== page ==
Foreclosed properties and access to opportunity
Last week, we joined with other civil rights and housing advocacy groups to urge the federal government to help recycle its vast stock of “real estate owned” (REO) foreclosed property in a way that opens up new rental housing opportunities for low income families. Our letter urged elimination of barriers and new incentives for scattered-site re-use for thousands of foreclosed properties in high performing school districts across the country. The letter was in response to a “Request for Information” by the Federal Housing Finance Agency, which oversees Fannie Mae and Freddie Mac, the giant “government sponsored enterprises” now in federal receivership.
Housing and School Integration
The National Coalition on School Diversity has released the latest in its “Research Brief” series, The Reciprocal Relationship Between Housing and School Integration by Roslyn Arlin Mickelson. Professor Mickelson’s research report is excerpted from the forthcoming report, Finding Common Ground: Coordinating Housing and Education Policy to Promote Integration, to be published soon by PRRAC and the National Coalition on School Diversity.
Obama Administration Announces New Waiver Plan
In the absence of Congressional action to reauthorize the Elementary and Secondary School Act (ESEA, formerly known as “No Child Left Behind”), the Obama Administration announced last week that it would provide qualified states with “waivers” of certain provisions of the ESEA. These waivers would exempt states and districts from NCLB’s accountability provisions designed to improve low-performing schools and address achievement gaps for identified “subgroups.” These provisions were long considered to be the core of NCLB but had become unpopular with many school districts. States will have to comply with certain conditions in order to receive the waivers – including desiginating the states’s lowest performing schools for particular reforms. We worked with the Leadership Conference Education Task Force to craft a civil rights position on the waiver process (see the coalition’s Sept. 15 letter), and were pleased to see several important safeguards included in the Administration proposal.
The new Poverty & Race: special issue on “Implicit Bias” theory
A provocative discussion of the pros and cons of an emerging doctrine in anti-discrimination law from Ralph Banks, Richard Ford, john powell, Rachel Godsil, Eva Paterson, Andrew Grant-Thomas, and Olati Johnson. See the new issue.
Other news and resources
Transportation or housing for homeless students? A new report from the National Law Center on Homelessness & Poverty,, shows that providing affordable housing to homeless families is more cost-effective than providing federally mandated transportation for homeless students.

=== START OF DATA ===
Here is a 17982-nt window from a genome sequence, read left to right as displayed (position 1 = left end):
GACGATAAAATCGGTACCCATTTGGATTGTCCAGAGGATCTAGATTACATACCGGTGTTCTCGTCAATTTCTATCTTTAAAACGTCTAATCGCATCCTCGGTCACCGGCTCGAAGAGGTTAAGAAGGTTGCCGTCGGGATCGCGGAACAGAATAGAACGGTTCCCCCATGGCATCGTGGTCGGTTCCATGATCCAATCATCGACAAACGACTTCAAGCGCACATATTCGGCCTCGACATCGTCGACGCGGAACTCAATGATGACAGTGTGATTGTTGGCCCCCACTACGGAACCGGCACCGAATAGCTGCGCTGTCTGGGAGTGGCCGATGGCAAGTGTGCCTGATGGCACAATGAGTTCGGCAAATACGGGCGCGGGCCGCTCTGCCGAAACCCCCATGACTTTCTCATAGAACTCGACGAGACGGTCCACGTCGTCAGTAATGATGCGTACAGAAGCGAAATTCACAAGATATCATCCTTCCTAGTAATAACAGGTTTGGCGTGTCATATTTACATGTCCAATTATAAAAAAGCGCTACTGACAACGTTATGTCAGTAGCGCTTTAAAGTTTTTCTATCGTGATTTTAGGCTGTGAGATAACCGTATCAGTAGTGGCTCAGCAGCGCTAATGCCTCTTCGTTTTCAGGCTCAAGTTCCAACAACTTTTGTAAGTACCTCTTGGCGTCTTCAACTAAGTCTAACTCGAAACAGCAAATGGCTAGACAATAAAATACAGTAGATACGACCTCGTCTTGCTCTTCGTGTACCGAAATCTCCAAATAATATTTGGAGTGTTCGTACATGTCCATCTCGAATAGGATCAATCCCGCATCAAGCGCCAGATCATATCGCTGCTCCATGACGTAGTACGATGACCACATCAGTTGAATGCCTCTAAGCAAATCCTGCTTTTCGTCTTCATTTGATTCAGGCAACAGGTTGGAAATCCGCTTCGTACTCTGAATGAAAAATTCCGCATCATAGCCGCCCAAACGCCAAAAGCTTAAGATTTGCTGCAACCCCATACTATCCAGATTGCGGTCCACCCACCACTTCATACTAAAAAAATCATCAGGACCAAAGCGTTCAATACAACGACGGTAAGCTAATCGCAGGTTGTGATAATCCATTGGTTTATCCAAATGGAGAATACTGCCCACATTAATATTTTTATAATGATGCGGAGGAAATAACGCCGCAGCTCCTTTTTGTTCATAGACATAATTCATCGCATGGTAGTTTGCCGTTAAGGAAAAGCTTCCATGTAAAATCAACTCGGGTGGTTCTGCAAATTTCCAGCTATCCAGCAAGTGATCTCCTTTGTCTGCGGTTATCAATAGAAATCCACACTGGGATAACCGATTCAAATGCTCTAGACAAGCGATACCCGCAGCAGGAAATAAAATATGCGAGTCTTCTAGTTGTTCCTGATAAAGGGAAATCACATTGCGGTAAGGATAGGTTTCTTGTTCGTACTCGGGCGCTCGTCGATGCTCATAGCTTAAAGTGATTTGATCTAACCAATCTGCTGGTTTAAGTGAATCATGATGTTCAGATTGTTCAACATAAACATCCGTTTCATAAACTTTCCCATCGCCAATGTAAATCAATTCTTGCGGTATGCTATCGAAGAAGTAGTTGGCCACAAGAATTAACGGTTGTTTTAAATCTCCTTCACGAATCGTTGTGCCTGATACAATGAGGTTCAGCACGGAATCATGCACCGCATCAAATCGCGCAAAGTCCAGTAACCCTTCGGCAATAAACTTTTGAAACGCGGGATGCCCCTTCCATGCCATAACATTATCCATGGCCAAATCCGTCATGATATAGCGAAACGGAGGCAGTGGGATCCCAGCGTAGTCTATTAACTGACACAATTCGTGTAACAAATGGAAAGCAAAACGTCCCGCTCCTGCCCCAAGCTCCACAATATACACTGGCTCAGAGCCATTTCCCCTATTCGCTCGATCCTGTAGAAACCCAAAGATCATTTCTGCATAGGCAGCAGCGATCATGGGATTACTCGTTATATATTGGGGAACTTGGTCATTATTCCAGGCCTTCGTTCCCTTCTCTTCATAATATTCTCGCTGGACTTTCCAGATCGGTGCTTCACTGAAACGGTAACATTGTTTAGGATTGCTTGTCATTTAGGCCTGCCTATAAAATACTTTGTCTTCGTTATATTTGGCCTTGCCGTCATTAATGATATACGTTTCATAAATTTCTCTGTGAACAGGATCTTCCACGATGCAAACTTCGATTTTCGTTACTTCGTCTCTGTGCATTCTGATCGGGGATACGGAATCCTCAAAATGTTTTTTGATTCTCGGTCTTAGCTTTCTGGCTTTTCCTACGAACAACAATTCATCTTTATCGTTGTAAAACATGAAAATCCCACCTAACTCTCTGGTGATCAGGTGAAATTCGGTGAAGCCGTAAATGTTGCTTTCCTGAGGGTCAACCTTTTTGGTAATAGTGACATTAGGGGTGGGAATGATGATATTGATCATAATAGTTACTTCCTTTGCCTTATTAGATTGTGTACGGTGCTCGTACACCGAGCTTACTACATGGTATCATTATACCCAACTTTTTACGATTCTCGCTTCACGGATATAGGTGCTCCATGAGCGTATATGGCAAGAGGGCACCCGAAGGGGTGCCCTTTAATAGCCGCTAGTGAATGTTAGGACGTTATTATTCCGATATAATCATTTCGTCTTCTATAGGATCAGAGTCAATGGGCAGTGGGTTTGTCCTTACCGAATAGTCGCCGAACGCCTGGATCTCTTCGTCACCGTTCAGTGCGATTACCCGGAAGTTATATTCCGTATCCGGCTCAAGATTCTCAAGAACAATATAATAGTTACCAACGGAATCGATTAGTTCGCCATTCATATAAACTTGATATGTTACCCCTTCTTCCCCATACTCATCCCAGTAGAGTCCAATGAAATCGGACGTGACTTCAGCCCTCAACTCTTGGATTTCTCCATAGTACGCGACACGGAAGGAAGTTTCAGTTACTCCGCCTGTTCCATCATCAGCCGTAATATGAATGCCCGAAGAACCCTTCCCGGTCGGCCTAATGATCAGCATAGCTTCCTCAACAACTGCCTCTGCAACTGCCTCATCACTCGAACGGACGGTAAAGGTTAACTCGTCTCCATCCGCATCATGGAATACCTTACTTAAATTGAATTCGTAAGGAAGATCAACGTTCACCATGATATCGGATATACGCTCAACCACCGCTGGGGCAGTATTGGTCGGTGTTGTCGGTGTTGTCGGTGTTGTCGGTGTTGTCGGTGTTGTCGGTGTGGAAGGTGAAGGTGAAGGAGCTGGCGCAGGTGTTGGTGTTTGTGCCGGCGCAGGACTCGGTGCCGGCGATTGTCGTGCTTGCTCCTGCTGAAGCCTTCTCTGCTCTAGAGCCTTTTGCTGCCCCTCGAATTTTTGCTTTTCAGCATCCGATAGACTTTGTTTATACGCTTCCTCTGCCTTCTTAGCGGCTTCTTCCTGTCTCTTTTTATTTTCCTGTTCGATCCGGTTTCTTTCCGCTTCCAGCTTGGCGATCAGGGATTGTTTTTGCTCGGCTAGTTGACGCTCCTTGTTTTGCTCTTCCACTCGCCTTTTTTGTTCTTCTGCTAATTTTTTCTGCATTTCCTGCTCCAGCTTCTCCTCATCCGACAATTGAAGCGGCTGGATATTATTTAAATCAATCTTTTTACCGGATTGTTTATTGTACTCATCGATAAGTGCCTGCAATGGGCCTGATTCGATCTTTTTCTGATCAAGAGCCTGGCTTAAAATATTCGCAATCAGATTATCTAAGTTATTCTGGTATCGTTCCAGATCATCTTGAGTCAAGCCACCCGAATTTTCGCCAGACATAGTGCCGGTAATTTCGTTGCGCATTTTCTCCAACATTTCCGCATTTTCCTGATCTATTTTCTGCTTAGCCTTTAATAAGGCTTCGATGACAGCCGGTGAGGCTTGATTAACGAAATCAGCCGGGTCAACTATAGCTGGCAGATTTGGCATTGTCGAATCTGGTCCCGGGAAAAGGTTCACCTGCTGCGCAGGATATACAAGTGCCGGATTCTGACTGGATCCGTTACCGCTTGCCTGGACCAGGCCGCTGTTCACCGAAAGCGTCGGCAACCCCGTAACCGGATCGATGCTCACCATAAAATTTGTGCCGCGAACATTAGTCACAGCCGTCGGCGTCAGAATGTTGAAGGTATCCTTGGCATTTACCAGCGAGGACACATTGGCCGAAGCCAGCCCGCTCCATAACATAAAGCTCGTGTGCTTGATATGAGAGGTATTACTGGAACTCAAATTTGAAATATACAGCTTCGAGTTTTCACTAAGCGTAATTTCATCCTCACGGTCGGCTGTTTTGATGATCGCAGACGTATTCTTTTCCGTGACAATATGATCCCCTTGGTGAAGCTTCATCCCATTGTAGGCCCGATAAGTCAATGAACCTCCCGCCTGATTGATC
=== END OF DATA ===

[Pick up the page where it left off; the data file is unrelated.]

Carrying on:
In case you were wondering: A new study from the Furman Center should help to put a persistent urban myth to rest:examines neighborhood crime and voucher utilization data from 10 large cities and finds that voucher holders do not increase neighborhood crime.
Teacher professional development: Putting the Movement Back into Civil Rights Teaching was chosen by Teaching Tolerance magazine as one of the best professional development resources for teachers wishing to introduce students to a more accurate portrayal of the Civil Rights Movement. PTMBCRT (published by Teaching for Change and PRRAC) was cited as one of the top 20 titles from the last two decades. Ironically, this honor comes at a time of declining awareness of civil rights history among American youth, according to a new report by the Southern Poverty Law Center (see this week’s N.Y. Times article on the SPLC report)
“Can We Achieve Diversity and Stability in Gentrifying Neighborhoods?”
A panel discussion featuring Sheryll Cashin, Betsy Julian, Ingrid Ellen, and Robert Damewood. At the Housing Justice Network Conference, Monday, October 17, 2011 at 2:00 pm, as part of the annual Housing Justice Network Conference. Washington Court Hotel, 525 New Jersey Avenue NW, Washington, DC. There is no charge to attend this panel discussion, as long as you RSVP to PRRAC. If you’d like to attend other portions of this excellent two-day conference (sponsored by the National Housing Law Project), you are welcome to register if you are a legal services lawyer, researcher, activist, affordable housing advocate or supporter – go to nhlp.org.